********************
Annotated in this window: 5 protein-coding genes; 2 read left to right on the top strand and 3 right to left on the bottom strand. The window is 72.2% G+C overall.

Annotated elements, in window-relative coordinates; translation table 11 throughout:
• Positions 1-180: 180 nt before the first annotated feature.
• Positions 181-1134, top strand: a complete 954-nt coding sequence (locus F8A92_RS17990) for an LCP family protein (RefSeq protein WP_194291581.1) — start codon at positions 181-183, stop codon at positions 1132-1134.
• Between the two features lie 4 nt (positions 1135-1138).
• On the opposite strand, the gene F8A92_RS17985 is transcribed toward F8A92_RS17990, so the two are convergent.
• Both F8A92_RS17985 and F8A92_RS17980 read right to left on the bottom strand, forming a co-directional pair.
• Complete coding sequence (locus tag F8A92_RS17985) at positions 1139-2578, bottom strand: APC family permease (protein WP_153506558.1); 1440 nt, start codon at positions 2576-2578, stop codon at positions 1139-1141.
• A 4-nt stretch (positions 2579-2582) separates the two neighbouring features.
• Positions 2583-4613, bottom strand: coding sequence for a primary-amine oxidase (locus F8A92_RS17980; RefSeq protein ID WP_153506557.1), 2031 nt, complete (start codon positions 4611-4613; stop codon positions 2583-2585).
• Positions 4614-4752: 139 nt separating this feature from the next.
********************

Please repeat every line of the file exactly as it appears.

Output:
Annotated in this window: 5 protein-coding genes; 2 read left to right on the top strand and 3 right to left on the bottom strand. The window is 72.2% G+C overall.

Annotated elements, in window-relative coordinates; translation table 11 throughout:
• Positions 1-180: 180 nt before the first annotated feature.
• Positions 181-1134, top strand: a complete 954-nt coding sequence (locus F8A92_RS17990) for an LCP family protein (RefSeq protein WP_194291581.1) — start codon at positions 181-183, stop codon at positions 1132-1134.
• Between the two features lie 4 nt (positions 1135-1138).
• On the opposite strand, the gene F8A92_RS17985 is transcribed toward F8A92_RS17990, so the two are convergent.
• Both F8A92_RS17985 and F8A92_RS17980 read right to left on the bottom strand, forming a co-directional pair.
• Complete coding sequence (locus tag F8A92_RS17985) at positions 1139-2578, bottom strand: APC family permease (protein WP_153506558.1); 1440 nt, start codon at positions 2576-2578, stop codon at positions 1139-1141.
• A 4-nt stretch (positions 2579-2582) separates the two neighbouring features.
• Positions 2583-4613, bottom strand: coding sequence for a primary-amine oxidase (locus F8A92_RS17980; RefSeq protein ID WP_153506557.1), 2031 nt, complete (start codon positions 4611-4613; stop codon positions 2583-2585).
• Positions 4614-4752: 139 nt separating this feature from the next.